Ivan Cavaleiro: the definitive breakdown

George Singer 6th April 2021
© Dara Curran

Once the wizard of worldies, now a man of paltry performances – we’ve seen a radical decline in the output of Ivan Cavaleiro. What exactly has happened to a winger who seemed to have the world at his feet? Our data analyst SW6Stats crunches the numbers.

While at the time I felt lukewarm about our transfer business in the summer of 2019, there was one player who I was more than delighted to see join the Whites. The loan of Ivan Cavaleiro from Wolves seemed to make a lot of sense to me. He had terrified Championship defenses just two years earlier, and (what felt like) a harsh drop from the Wolves’s first XI meant he was available at a very reasonable price.

Things started fantastically too for the Portuguese speedster. He rapidly endeared himself to the Fulham faithful with some killer performances, including a brace against Millwall and a last-minute peach of a winner at Huddersfield.

However, in the second half of the 2019/20 season, Ivan’s performances have seemed to slowly decline. Once the first name on the team sheet, he slowly fell down the pecking order and spent more and more time on the bench. Both goals and assists dried up, and fans were wondering what on earth happened to the player who started the season so brightly.

After last year’s decline in performances, I for one have been particularly perplexed as to why Scott has invested so much time in Cav in the Premier League. So I decided to dive into the data to see what’s happening. Why has Scotty stuck with Cavaleiro this year, and what’s been the cause of his general downturn in form?

So, how good has Cav been this season?

In short – mediocre at best.

Cavaleiro’s key metrics this season, compared to similar players

There’s never one perfect metric to define how good a player is, but if we review a variety of metrics against similar players we can understand relatively how good a player is in different areas.

So, what does the graphic tell us? You’re welcome to interpret is as you wish, but for me there are three key findings:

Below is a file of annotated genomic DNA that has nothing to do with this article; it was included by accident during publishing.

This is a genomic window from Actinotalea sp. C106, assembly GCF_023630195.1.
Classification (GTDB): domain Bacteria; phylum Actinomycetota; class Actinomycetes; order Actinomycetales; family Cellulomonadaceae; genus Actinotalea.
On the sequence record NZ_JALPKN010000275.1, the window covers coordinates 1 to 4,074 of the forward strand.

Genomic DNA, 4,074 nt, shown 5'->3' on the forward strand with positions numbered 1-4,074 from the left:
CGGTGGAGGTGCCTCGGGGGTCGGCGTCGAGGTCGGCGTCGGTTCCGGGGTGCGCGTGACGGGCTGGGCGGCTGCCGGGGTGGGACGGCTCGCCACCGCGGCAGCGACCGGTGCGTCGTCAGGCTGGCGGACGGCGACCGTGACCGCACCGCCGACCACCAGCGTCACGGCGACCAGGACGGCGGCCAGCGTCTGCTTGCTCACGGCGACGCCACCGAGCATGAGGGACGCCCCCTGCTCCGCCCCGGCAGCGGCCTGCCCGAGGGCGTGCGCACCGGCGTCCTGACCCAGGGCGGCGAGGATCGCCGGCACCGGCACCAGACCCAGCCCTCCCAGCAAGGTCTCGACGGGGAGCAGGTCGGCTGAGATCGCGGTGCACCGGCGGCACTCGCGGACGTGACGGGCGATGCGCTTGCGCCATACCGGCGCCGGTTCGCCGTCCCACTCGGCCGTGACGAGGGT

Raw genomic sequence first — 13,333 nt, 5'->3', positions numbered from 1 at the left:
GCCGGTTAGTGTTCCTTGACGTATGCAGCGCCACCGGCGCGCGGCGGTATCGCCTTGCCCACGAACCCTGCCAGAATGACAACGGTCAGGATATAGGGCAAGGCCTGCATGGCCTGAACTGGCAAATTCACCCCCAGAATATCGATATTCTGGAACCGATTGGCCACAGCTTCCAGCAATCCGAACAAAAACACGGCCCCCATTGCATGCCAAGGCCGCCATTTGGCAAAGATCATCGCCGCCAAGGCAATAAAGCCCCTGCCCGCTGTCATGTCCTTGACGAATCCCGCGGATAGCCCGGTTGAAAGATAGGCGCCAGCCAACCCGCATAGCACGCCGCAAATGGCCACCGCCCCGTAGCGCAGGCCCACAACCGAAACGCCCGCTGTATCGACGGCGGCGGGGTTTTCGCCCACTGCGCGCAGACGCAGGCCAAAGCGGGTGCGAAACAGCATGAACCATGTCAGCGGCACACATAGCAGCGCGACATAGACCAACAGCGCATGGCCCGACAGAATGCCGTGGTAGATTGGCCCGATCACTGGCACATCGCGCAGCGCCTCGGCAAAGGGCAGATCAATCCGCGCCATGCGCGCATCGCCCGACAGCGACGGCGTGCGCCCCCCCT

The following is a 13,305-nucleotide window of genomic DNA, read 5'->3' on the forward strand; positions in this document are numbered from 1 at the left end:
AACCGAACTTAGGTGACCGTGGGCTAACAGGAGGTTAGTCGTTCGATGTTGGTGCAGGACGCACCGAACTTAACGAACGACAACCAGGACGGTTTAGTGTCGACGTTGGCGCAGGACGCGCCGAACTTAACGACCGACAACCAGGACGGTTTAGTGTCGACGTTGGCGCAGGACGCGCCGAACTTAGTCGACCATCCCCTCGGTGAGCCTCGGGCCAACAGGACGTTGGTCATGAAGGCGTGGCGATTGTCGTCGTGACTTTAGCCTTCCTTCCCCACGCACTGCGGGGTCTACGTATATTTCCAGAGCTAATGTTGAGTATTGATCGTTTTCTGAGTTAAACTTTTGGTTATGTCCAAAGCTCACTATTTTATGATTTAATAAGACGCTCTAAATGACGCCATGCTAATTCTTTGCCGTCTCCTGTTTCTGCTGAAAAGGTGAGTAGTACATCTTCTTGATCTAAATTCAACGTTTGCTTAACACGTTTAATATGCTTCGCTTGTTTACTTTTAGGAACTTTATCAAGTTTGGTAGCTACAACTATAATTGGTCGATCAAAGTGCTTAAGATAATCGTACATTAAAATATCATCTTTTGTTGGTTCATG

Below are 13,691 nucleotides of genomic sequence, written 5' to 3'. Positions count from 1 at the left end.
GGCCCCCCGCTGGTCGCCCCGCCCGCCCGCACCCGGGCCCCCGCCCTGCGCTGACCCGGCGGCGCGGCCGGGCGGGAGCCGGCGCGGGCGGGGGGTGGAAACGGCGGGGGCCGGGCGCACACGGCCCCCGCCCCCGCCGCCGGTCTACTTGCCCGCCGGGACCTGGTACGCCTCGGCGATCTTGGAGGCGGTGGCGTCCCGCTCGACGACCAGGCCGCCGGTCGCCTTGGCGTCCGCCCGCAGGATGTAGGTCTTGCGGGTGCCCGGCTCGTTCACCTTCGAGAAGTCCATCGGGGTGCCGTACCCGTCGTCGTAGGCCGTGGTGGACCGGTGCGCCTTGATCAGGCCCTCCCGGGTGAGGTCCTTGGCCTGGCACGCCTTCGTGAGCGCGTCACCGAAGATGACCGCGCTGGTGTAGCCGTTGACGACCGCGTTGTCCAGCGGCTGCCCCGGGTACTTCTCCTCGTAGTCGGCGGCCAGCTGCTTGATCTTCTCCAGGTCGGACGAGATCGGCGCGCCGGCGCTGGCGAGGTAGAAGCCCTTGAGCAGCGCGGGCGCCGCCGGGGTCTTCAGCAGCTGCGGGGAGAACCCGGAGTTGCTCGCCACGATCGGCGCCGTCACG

• Cavaleiro doesn’t shun his defensive responsibilities, which likely one of the main reasons Scott has persisted with him.
  • His chance creation has been seriously disappointing.
  • He’s taken a decent amount of shots, but his finishing has really let him down.

For me, the priority area of concern within this is his lack of chance creation. As an attacking winger, the creation of chances against defenses is your bread and butter – and indeed this has been classically where Cavaleiro has offered the most value for his team.

How far has Cav’s creativity declined?

Cavaleiro’s assist rate across the last four seasons

Well, it really doesn’t look great, does it? While it makes intuitive sense that a player will struggle to create chances in a higher league, the general decline over time shows a story of a player who hasn’t been able to continue on the strong trajectory he started at Wolves.

I’m a firm believer that a player, especially a young, Premier League professional, doesn’t regress overnight. So, if the player hasn’t changed too much, perhaps a switch in team tactics may have had an impact?

Has a change of system impacted him?

When moving from the Black Country to South-West London, Ivan moved between teams that have very different footballing philosophies.

Cavaleiro has less wing-back support since moving to Fulham

Wolves often played in a 3-4-3, or a 5-4-1, meaning Cavaleiro was continually supported with full-backs who pushed high up the pitch to support him. When playing in Fulham’s preferred four-at-the-back system, he’s had far less support from overlapping wing-backs to support wide play. His passes have often come back inside to more central midfield, providing less chance to penetrate defenses from wider areas.